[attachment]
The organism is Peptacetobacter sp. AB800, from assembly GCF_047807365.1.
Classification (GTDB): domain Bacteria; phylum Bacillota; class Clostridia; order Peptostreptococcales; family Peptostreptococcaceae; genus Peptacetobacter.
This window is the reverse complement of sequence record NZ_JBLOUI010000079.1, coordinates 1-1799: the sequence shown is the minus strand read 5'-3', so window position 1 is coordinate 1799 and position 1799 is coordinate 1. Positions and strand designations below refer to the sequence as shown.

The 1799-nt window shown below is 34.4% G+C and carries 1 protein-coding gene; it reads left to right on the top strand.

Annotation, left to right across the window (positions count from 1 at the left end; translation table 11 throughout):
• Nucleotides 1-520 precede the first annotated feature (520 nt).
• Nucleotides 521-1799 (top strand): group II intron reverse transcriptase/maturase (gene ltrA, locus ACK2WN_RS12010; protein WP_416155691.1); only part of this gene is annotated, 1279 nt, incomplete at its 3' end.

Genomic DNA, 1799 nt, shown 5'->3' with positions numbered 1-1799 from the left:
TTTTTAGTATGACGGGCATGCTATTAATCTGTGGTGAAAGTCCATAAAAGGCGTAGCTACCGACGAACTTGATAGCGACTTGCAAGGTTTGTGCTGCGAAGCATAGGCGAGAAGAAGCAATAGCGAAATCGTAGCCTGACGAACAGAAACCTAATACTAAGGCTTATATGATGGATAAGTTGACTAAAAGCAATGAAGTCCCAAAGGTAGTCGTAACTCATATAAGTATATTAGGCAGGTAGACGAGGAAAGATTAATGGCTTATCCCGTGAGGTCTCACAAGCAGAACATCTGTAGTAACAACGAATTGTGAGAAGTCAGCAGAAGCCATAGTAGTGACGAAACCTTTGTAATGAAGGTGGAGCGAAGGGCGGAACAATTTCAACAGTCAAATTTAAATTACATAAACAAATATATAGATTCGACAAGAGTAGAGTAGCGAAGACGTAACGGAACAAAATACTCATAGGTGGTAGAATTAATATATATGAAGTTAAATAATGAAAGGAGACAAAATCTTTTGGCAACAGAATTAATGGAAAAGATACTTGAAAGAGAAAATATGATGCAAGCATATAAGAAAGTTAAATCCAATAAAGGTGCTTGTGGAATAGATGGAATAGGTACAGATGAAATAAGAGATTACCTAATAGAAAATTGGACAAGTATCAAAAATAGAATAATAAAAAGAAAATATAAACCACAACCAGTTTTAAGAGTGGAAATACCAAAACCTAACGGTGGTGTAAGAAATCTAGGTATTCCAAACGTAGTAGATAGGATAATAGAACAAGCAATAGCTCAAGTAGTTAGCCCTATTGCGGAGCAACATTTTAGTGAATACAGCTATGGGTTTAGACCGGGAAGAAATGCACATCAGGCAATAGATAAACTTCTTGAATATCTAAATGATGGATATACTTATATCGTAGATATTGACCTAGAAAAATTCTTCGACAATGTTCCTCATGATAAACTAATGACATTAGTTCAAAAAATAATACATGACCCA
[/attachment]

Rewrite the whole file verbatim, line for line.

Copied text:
The organism is Peptacetobacter sp. AB800, from assembly GCF_047807365.1.
Classification (GTDB): domain Bacteria; phylum Bacillota; class Clostridia; order Peptostreptococcales; family Peptostreptococcaceae; genus Peptacetobacter.
This window is the reverse complement of sequence record NZ_JBLOUI010000079.1, coordinates 1-1799: the sequence shown is the minus strand read 5'-3', so window position 1 is coordinate 1799 and position 1799 is coordinate 1. Positions and strand designations below refer to the sequence as shown.

The 1799-nt window shown below is 34.4% G+C and carries 1 protein-coding gene; it reads left to right on the top strand.

Annotation, left to right across the window (positions count from 1 at the left end; translation table 11 throughout):
• Nucleotides 1-520 precede the first annotated feature (520 nt).
• Nucleotides 521-1799 (top strand): group II intron reverse transcriptase/maturase (gene ltrA, locus ACK2WN_RS12010; protein WP_416155691.1); only part of this gene is annotated, 1279 nt, incomplete at its 3' end.

Genomic DNA, 1799 nt, shown 5'->3' with positions numbered 1-1799 from the left:
TTTTTAGTATGACGGGCATGCTATTAATCTGTGGTGAAAGTCCATAAAAGGCGTAGCTACCGACGAACTTGATAGCGACTTGCAAGGTTTGTGCTGCGAAGCATAGGCGAGAAGAAGCAATAGCGAAATCGTAGCCTGACGAACAGAAACCTAATACTAAGGCTTATATGATGGATAAGTTGACTAAAAGCAATGAAGTCCCAAAGGTAGTCGTAACTCATATAAGTATATTAGGCAGGTAGACGAGGAAAGATTAATGGCTTATCCCGTGAGGTCTCACAAGCAGAACATCTGTAGTAACAACGAATTGTGAGAAGTCAGCAGAAGCCATAGTAGTGACGAAACCTTTGTAATGAAGGTGGAGCGAAGGGCGGAACAATTTCAACAGTCAAATTTAAATTACATAAACAAATATATAGATTCGACAAGAGTAGAGTAGCGAAGACGTAACGGAACAAAATACTCATAGGTGGTAGAATTAATATATATGAAGTTAAATAATGAAAGGAGACAAAATCTTTTGGCAACAGAATTAATGGAAAAGATACTTGAAAGAGAAAATATGATGCAAGCATATAAGAAAGTTAAATCCAATAAAGGTGCTTGTGGAATAGATGGAATAGGTACAGATGAAATAAGAGATTACCTAATAGAAAATTGGACAAGTATCAAAAATAGAATAATAAAAAGAAAATATAAACCACAACCAGTTTTAAGAGTGGAAATACCAAAACCTAACGGTGGTGTAAGAAATCTAGGTATTCCAAACGTAGTAGATAGGATAATAGAACAAGCAATAGCTCAAGTAGTTAGCCCTATTGCGGAGCAACATTTTAGTGAATACAGCTATGGGTTTAGACCGGGAAGAAATGCACATCAGGCAATAGATAAACTTCTTGAATATCTAAATGATGGATATACTTATATCGTAGATATTGACCTAGAAAAATTCTTCGACAATGTTCCTCATGATAAACTAATGACATTAGTTCAAAAAATAATACATGACCCA